Your environment can have a profound effect on your enthusiasm. Computers that are too slow, inefficient applications or a vehicle that breaks down constantly can kill your motivation.

    Building motivation is almost as important as avoiding the traps that can stop it.

    11. Be careful with the small problems

    The worst killer of motivation is facing a seemingly small problem that creates endless frustration.

    Reframe little problems that must be fixed as bigger ones or they will kill any drive you have.

    12. Develop a mantra

    Find a few statements that focus your mind and motivate you. It doesn’t matter whether they are pulled from a tacky motivational poster or just a few words to tell you what to do.

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    If you aren’t sure where to start, a good personal mantra is “Do it now!” You can find more here too: 7 Empowering Affirmations That Will Help You Be Mentally Strong

    13. Build on success

    Success creates success. When you’ve just won, it is easy to feel motivated about almost anything. Emotions tend not to be situation specific, so a small win, whether it is a compliment from a colleague or finishing two thirds of your tasks before noon can turn you into a juggernaut.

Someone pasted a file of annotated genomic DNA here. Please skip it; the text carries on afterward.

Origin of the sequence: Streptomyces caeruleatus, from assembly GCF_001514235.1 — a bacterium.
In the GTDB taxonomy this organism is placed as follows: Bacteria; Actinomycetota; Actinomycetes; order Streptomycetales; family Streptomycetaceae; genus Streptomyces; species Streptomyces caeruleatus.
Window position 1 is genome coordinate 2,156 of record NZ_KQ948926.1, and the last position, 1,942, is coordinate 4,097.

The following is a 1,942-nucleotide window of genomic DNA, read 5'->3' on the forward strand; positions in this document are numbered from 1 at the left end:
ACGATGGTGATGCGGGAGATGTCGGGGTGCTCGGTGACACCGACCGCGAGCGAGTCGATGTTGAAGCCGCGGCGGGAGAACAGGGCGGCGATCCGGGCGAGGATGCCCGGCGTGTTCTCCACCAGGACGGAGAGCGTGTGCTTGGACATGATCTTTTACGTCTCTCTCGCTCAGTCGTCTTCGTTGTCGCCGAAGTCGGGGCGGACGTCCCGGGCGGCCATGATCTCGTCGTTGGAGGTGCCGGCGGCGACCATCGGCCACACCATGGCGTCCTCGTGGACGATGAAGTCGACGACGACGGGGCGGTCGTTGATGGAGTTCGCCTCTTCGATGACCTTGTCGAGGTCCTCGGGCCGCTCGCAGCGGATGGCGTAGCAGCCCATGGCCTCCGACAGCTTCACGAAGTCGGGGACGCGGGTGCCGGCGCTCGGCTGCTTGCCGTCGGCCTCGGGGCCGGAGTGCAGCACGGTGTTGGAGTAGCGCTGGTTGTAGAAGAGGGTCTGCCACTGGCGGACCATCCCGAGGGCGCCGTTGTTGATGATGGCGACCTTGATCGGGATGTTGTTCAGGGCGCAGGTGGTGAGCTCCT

There are many ways you can place small successes earlier on to spur motivation later. Structuring your to-do lists, placing straightforward tasks such as exercising early in the day or giving yourself an affirmation can do the trick.

    How to Stay Motivated Forever (Without Motivation Tricks)

    The best way to motivate yourself is to organize your life so you don’t have to. If work is a constant battle for you, perhaps it is time to start thinking about a new job. The idea is that explicit motivational techniques should be a backup, not your regular routine.

    Here are some other things to consider making work flow more naturally:

    Passion

    Do things you have a passion for. We all have to do things we don’t want to. But if life has become a chronic source of dull chores, you’ve got a big problem that needs fixing.

    Not sure what your passion is to get you motivated? This will help you:

    How to Get Motivated and Be Happy Every Day When You Wake Up

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    Habits

    You can’t put everything on autopilot. I’ve found putting a few core habits in place creates a structure for the day.

    Waking up at the same time, working at the same times and having a similar productive routine makes it easier to do the next day.

    This guide will be useful for you if you’re looking to build good habits:

    Understand Your Habits to Control Them 100%

    Flow

    Flow is the state where your mind is completely focused on the task at hand. While there are many factors that go into producing this state, having the right challenge level is a big part.

    Find ways to tweak your tasks so they hover in that sweet spot between boredom and maddening frustration.

    Easily distracted and hard to focus? Here’s your solution.

    Final Thoughts

    With all these tips I’ve shared with you, now you know what to do when you’re feeling unmotivated.

    Find your passion and develop a positive mantra so when the next time negativity hits you again, you know how to stay positive and motivated!

    Featured photo credit: Pexels via pexels.com